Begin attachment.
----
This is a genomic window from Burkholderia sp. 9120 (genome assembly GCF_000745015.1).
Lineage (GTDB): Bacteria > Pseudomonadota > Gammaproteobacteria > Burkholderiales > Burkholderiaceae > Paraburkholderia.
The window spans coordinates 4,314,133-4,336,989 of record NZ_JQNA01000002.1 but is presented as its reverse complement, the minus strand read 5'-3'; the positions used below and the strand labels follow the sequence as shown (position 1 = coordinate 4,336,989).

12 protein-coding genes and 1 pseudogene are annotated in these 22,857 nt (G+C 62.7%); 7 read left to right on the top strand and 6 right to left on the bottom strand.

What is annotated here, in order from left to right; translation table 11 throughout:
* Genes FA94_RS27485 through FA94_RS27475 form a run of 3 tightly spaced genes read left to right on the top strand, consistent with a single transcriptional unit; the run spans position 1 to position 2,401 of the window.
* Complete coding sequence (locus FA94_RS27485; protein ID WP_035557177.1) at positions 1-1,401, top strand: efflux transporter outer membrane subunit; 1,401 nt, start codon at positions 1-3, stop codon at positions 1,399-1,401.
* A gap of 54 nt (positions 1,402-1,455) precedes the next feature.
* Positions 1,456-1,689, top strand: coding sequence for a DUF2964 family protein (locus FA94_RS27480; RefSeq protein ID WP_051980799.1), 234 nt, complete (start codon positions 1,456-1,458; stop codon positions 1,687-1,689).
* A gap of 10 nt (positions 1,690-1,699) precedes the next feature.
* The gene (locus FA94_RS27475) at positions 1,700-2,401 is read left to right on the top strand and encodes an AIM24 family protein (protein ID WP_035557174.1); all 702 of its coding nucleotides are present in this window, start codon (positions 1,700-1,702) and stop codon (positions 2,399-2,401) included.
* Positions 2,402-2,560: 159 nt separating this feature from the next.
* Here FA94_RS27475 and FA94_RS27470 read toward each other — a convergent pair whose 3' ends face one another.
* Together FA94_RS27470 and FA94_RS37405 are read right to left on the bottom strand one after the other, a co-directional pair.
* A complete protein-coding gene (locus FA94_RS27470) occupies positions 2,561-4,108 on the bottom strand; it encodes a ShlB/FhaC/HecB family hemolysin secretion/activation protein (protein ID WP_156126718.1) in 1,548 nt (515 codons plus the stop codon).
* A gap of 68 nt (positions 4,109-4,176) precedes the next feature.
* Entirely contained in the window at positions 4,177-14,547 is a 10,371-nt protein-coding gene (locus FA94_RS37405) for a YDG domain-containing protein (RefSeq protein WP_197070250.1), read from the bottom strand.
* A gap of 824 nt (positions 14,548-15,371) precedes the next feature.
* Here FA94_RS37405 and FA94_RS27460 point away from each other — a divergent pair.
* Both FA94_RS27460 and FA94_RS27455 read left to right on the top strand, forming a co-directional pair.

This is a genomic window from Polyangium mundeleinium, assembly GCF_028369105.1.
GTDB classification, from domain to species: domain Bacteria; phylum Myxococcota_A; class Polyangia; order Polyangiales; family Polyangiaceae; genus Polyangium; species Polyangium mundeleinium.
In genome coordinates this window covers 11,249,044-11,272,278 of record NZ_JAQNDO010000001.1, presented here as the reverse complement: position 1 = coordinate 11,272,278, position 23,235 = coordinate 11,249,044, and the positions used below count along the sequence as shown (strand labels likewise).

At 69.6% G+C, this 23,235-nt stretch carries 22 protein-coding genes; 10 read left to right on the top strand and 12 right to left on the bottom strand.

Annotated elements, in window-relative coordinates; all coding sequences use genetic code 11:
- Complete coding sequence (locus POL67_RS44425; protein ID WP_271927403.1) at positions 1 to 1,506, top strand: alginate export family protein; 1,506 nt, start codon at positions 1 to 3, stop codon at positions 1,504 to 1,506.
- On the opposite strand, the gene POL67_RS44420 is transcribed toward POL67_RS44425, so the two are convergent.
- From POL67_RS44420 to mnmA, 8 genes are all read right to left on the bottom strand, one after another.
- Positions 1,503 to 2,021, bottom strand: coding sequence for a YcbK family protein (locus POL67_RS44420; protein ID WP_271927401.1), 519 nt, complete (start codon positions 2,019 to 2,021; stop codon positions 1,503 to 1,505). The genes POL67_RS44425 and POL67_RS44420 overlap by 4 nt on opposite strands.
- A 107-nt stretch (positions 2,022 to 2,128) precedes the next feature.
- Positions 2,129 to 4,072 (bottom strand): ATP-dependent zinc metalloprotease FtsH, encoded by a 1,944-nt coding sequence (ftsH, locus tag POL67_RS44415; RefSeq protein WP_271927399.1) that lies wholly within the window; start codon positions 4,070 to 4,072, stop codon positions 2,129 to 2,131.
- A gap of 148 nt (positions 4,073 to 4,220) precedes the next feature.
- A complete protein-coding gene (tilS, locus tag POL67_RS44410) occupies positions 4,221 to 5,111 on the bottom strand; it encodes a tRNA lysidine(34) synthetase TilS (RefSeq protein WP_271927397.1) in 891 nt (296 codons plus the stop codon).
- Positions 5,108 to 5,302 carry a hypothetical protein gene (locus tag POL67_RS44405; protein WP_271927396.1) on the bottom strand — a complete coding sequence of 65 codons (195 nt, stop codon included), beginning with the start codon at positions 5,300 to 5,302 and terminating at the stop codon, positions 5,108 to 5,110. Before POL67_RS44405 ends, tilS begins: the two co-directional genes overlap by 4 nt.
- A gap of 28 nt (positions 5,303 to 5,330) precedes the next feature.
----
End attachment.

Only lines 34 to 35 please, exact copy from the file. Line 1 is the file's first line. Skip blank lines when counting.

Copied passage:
- Positions 5,108 to 5,302 carry a hypothetical protein gene (locus tag POL67_RS44405; protein WP_271927396.1) on the bottom strand — a complete coding sequence of 65 codons (195 nt, stop codon included), beginning with the start codon at positions 5,300 to 5,302 and terminating at the stop codon, positions 5,108 to 5,110. Before POL67_RS44405 ends, tilS begins: the two co-directional genes overlap by 4 nt.
- A gap of 28 nt (positions 5,303 to 5,330) precedes the next feature.